CS:    Did you and Dan O'Bannon really wear raincoats for that scene?
RS:    Sure we did. Ridley didn't tell the actors what was going to happen. They shot the scene up to there. The next day they had a dummy body; John Hurt's head attached to a hollow body. And underneath they had a puppeteer with the chestburster, and a guy with a pump full of arterial blood. None of the actors knew – they thought, we're gonna do that later.

But I saw Sigourney looking really scared. She said, "I am scared." Because she'd seen Dan O'Bannon and I trying on raincoats and giggling like it was Christmas morning. So she knew something disgusting was going to happen.

We only needed one take. We had five cameras on the actors. Veronica actually fainted. She hadn't seen John get under the dummy body, so she couldn't understand how his body could split open. She passed right out.

The funny thing, after the chest-burster, there's only three tiny specks of blood in the whole movie. We shot lots of gore, but we didn't use it. When the Alien gets Yaphet Kotto, you see the teeth going into his forehead, but then we cut away. We spent a lot of money shooting all the gore, because you don't know until you get to the previews whether you may need that extra moment of goriness. But we didn't. 

CS:    How do you know when something is ready to go out?
RS:    I go a lot on the feedback of my peers. I have about three or four people I'll bounce my ideas off of. Usually I trust my own instincts. If I'm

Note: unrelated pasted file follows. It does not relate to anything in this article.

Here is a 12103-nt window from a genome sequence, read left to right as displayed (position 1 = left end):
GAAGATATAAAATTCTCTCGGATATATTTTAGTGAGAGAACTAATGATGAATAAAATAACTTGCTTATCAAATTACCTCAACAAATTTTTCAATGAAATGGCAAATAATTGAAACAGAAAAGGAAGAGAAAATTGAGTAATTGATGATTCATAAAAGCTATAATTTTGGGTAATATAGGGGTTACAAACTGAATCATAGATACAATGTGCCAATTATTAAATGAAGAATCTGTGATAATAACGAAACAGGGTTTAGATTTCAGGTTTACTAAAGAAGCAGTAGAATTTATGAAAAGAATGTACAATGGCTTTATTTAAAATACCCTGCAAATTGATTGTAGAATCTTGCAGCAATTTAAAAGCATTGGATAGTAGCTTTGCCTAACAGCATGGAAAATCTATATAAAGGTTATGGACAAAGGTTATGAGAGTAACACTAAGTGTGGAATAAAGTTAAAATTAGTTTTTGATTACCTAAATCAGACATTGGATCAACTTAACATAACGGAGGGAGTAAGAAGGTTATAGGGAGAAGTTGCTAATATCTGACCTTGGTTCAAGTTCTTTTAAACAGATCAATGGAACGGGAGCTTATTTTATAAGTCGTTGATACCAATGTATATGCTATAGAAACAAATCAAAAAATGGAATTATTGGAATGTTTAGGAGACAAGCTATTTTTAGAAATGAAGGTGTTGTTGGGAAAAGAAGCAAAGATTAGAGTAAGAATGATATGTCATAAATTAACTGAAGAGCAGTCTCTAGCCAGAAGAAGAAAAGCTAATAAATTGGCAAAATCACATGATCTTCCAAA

getting lukewarm reactions I'll put it aside. Maybe come back with an improvement. Rarely do I plunge right ahead and send something out, unless I have underlying rights that are going to expire.

CS:    How many projects do you typically work on at once?
RS:    I can't write more than two at once, at that's only possible when you have co-writers. I tried three once, and I almost had a nervous breakdown.

Right now I'm just completing two scripts at the same time. One is a huge budget sci-fi, maybe $125 million. One is a low budget horror, around $15 million.

I think the big budget sci-fi is the best and most commercial screenplay I've written in some time. The big tent pole pictures, very few have great characters. You used to have outdoor adventures like GUNGA DIN and THE ALAMO – all the action and great, timeless characters. So I started thinking, I want to write a science fiction that has as much character development as those movies.

I like this low budget horror I'm talking about. It's based on [famous 19th Century horror story], and I tried to think how to make that fresh. And then I had an idea that [obviously I'm not going to tell you guys his hook!].

But I knew I needed three completely new effects for the script to be better than a pretty good movie. I spent four or five months just working on coming up with three new effects that nobody has ever seen before. There was a point where I had two of them. But I knew in my heart, if I were reading the script for the first time, I would not be amazed. Two days ago, I came up with the idea that [third effect]. And I knew, when they see this, they're gonna be buzzing for fifteen minutes.

I really try to have special effects that are bizarre. Two of the most spectacular scenes in TOTAL RECALL were not in the Philip Dick story: the Kuato scene, and the Edgemar scene, "I've been implanted in your brain to talk you down."

They can't just be original special effects. They have to further the story telling. That's the most common mistake I've seen in big budget sci-fi's. If you root the effects in the story, the audience will be far more thrilled.

CS:    If you're working on a script for months just thinking about new special effects – you're obviously not typing all that time. How do you tell when you're usefully setting your mind free by, say, reading websites or books or going on walks or hanging out with friends, and when you're just really loafing?